Fitting conics to data

Fitting conics to data

Written by

Dylan Holmes

fitted_hyperbola.png

The conic sections are a family of shapes consisting of parabolas, hyperbolas, and ellipses. Conic sections show up in many scientific applications; for example, celestial orbits trace out different conic sections depending on their energy 1. The shadow cast by a sundial's "spike" (gnomon) traces out a different conic section depending on latitude and time of year 2. And mirrors shaped like conic sections have important optical properties for focusing light 3.

It's therefore useful to be able to take some imprecise physical measurements and fit a conic-shaped curve to them. In this article, I provide some code for doing this. The figure above illustrates fitting some real data points for a sundial; the algorithm finds the hyperbolic shape shown.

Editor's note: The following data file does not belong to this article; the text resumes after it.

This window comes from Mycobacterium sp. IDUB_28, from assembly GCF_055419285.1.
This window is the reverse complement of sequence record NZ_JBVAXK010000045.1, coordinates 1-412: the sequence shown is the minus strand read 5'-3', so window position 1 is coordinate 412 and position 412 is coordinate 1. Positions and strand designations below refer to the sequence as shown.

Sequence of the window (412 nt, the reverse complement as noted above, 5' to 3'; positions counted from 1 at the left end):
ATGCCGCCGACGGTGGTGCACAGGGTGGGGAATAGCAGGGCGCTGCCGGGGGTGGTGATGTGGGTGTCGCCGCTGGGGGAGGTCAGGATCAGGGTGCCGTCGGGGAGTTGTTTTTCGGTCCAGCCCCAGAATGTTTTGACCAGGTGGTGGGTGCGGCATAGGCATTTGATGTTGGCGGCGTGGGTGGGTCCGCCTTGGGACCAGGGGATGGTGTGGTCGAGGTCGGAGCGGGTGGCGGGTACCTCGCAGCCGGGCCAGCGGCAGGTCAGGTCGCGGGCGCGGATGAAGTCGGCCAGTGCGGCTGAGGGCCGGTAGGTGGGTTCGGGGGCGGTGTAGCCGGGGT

Algebraically, conic sections are the graphs of the equation: $$Ax^2 + Bxy + Cy^2 + Dx + Ey + F = 0$$

(It's just any general polynomial you can make involving \(x\) and \(y\) where no term has a combined exponent bigger than two.) There is some beautiful linear algebra under the hood; one useful fact is that the discriminant \(B^2-4AC\) is either positive, negative, or zero, which tells you whether the shape is an ellipse, hyperbola, or parabola.

To measure how well a particular conic section fits your data \(\langle x_i, y_i\rangle\), you might imagine a straightforward algorithm: compute \(A x_i^2 + Bx_iy_i + C y_i^2 + D x_i + E y_i + F\) for each data point, square those values and add them up, then see how far away the sum is from zero. To find the optimal fit, vary the coefficients to make this sum as close to zero as possible.

This basic approach almost works, despite the search space being unstable 4. You can modify it to make it more stable and to allow the user to specify a target conic type (hyperbola, parabola, or ellipse) in advance. In a paper by Nievergelt, the author describes how to do this. I implemented the suggested algorithm in Python, as shown below.